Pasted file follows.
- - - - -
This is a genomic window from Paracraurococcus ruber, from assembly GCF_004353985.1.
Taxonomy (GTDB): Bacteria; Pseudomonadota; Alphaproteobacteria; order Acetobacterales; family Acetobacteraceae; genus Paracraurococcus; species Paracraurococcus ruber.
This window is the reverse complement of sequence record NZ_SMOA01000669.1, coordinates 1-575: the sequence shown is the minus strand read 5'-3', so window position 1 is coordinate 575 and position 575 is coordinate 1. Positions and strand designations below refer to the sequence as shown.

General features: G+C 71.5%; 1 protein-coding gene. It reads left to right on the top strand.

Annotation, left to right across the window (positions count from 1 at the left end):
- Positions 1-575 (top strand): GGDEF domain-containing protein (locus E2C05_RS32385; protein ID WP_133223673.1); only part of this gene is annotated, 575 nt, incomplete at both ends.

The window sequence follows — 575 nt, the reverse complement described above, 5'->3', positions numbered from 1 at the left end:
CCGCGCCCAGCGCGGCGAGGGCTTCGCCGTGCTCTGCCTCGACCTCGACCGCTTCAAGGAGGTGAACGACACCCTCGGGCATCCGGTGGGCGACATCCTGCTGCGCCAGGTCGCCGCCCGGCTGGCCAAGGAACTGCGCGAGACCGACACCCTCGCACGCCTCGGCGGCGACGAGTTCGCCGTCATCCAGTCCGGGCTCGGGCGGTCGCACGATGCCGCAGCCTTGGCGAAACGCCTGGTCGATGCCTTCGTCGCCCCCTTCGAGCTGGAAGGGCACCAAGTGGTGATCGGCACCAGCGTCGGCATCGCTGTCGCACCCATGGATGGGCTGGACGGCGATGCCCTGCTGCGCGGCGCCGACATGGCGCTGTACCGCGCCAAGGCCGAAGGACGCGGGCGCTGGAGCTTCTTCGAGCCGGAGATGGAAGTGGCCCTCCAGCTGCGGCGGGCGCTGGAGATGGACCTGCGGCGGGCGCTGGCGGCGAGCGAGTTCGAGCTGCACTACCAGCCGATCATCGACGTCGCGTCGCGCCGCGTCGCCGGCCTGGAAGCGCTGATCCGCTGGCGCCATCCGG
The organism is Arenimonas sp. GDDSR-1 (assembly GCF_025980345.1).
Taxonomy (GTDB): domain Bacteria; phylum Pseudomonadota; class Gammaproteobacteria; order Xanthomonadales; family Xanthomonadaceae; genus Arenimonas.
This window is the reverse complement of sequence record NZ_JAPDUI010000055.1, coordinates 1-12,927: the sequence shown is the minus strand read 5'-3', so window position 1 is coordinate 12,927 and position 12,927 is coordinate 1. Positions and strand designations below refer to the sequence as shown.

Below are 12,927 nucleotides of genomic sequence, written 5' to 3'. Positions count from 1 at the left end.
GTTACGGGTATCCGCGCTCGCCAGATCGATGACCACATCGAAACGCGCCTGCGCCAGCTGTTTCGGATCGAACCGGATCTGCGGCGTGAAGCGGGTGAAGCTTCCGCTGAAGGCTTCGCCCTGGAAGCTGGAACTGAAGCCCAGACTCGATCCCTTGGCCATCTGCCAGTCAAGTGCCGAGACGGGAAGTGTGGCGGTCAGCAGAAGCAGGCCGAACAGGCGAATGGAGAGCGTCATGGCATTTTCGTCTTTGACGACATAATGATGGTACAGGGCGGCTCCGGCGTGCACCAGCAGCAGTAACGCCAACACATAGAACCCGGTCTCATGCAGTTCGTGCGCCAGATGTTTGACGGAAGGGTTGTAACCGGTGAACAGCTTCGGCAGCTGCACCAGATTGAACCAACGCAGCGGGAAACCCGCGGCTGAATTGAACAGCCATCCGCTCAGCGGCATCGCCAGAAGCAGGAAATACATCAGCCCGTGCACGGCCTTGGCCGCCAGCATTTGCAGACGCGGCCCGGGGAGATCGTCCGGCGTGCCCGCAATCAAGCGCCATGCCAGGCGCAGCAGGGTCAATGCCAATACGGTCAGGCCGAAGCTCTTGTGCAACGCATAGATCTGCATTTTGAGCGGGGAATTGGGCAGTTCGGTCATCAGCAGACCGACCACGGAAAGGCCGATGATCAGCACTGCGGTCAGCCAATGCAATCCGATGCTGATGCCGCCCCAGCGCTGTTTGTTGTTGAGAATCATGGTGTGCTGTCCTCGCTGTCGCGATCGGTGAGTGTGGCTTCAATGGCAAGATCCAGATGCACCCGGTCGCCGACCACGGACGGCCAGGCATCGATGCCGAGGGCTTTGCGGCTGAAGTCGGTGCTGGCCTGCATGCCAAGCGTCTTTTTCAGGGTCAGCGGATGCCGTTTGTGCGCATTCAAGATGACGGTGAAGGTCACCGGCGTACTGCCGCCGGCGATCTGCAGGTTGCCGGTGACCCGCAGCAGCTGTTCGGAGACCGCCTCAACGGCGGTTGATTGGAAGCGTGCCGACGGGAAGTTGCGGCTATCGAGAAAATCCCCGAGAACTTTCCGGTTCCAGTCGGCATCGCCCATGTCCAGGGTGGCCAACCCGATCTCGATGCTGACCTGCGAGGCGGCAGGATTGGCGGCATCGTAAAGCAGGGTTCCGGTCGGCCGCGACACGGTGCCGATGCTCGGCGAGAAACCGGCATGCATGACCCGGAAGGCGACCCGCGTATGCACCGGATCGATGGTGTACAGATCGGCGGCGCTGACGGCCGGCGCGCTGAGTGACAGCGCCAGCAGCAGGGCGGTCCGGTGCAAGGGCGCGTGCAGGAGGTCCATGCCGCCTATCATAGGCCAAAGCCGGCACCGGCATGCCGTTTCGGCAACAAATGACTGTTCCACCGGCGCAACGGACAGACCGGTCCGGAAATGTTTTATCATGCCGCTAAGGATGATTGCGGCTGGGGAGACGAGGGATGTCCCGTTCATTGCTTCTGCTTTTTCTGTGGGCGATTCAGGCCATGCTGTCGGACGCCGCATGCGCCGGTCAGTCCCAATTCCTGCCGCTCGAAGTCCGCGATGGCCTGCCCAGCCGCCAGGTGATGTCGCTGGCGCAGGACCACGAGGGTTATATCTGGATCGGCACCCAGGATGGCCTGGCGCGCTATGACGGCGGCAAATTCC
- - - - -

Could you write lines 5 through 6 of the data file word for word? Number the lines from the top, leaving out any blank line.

Annotation, left to right across the window (positions count from 1 at the left end):
- Positions 1-575 (top strand): GGDEF domain-containing protein (locus E2C05_RS32385; protein ID WP_133223673.1); only part of this gene is annotated, 575 nt, incomplete at both ends.